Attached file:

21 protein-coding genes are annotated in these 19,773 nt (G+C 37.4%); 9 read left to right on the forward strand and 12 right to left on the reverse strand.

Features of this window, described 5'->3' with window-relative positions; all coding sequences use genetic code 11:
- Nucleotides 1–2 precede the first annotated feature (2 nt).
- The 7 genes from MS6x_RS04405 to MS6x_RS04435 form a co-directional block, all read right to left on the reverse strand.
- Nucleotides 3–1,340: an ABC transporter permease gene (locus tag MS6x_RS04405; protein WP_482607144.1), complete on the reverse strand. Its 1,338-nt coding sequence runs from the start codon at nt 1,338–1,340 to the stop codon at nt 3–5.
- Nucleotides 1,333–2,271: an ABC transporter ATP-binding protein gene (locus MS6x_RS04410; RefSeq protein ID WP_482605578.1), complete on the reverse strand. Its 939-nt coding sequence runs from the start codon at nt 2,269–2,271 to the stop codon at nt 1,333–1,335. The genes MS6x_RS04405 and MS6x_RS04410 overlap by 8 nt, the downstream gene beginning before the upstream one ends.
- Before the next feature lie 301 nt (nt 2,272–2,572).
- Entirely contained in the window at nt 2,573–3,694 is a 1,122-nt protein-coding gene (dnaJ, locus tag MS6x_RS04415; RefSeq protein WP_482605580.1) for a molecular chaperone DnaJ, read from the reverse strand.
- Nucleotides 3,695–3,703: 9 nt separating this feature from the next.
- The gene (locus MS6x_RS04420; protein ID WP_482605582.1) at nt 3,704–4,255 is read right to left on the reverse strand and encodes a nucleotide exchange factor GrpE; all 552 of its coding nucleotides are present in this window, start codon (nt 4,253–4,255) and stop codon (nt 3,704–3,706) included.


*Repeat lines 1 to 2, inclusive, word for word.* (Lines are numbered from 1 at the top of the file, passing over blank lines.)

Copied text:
21 protein-coding genes are annotated in these 19,773 nt (G+C 37.4%); 9 read left to right on the forward strand and 12 right to left on the reverse strand.

Features of this window, described 5'->3' with window-relative positions; all coding sequences use genetic code 11: